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|Newton quit playing baseball at fourteen because he was afraid of the pitches.|
I played all kinds of sports growing up, but I started football earliest. I was 7 and my whole rec career, I was the youngest but the biggest. People even asked to see my birth certificate! Then, around age 9, I played baseball too. I played center field because I loved Ken Griffey Jr. I really admired him. I was always a pretty good athlete, so my coach would shuffle me around to third base or shortstop, which was fine with me. This was when the Braves were good, and they had Chipper Jones, and I was also a big fan of Derek Jeter's. Those pickup, backyard games were the most fun -- just those warms nights in the South where you smell the fresh-cut grass and walk home exhausted. Those nights were the best.
I quit baseball at 14 because I was afraid of the pitches. The kids started getting better and throwing faster, and it would've hurt getting hit by that ball, so I stopped playing. That left a void, so I started playing basketball in the eighth grade. It was just something to do then, and in my first high school game, I fouled out. I was big and strong, and every time I tried to steal the ball on defense, I'd knock the kid down. I had to understand the difference between basketball and football, but it was challenging being so big. My first position in football was linebacker, actually, which helped me more than anything. It gave me the mechanism to want to hit rather than to cringe at the thought of being hit. So when I got the opportunity to play offense, it was nothing. I wasn't shying away from contact. If anything, I was initiating it. I think that's what kind of made me stand out at an early age. My mom always wondered how I could be afraid of a little baseball when I always had these huge guys chasing me. It's a good question.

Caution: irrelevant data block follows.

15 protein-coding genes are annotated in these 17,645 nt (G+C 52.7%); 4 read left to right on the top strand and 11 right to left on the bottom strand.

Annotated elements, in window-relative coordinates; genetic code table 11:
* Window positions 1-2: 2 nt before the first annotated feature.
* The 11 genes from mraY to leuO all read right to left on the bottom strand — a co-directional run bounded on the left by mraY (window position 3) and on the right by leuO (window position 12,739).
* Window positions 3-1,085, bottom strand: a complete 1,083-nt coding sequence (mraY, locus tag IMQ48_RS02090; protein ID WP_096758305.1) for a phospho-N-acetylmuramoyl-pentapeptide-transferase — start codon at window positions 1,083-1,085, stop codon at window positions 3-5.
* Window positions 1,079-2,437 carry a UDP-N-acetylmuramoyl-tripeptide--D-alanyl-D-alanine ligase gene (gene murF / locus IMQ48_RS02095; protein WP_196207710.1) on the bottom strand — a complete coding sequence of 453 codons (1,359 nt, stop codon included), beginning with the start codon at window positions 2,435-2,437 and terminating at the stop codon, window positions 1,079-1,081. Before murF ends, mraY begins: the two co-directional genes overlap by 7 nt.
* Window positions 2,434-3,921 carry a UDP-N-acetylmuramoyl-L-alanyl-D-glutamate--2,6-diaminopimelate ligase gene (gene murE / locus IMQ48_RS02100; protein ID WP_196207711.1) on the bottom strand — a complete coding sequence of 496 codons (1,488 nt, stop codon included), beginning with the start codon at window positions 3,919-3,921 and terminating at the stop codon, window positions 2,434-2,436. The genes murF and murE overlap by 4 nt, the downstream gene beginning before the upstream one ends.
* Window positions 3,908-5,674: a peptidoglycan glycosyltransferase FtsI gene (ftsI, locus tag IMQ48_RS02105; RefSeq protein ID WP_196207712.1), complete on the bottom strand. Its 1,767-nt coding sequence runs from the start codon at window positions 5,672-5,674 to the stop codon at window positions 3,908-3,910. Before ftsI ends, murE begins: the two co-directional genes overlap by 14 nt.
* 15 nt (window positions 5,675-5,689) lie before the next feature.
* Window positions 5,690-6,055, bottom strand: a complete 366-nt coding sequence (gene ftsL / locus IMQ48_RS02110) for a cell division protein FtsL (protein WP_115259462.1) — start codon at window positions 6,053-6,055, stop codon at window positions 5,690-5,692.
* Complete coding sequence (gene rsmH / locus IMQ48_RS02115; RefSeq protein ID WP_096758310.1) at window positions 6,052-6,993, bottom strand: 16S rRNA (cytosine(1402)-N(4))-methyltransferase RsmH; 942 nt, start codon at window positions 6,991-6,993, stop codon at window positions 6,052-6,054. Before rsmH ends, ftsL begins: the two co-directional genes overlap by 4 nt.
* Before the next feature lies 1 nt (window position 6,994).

Sometimes I look back at those middle school class pictures, those sixth-and seventh-grade photos, and I'm always the tallest kid in the class. I used to think it was normal, but then you keep growing and growing and growing, and you realize this isn't normal. But in a great way.
I remember the first time I traveled for football. It was junior year and I was on a seven-on-seven All-Star team. We flew to New York City to play for the national championship, which, for a 15-or 16-year-old, is a pretty big deal. You think you're pretty hot stuff, especially being in the Big Apple. And the first real camp I went to was in high school too. People were so pressed to make a highlight video. Like, "Hey, I'm Cam Newton, QB from Westlake High School [Atlanta], 200-and-x pounds, and I run an x-time." I wasn't into that, though. My talent spoke for itself. My mentality was like, If you come see me, then I'll put on a show for you. That wasn't cockiness or arrogance. That's just me speaking with confidence, saying that if you come see me, I'll hold myself accountable enough to play at a high level. I really started thinking about college football my freshman year at Westlake. My older brother was a senior when I was a freshman, and his team was very good. Being on their team, I saw coaches and scouts coming in all the time. When I saw that, I was excited. Seeing guys from Georgia Tech, Florida State, Auburn, Florida, USC, Texas, all these schools, it was a great motivator for a young kid. It was like, Okay, this pigskin can take me places.
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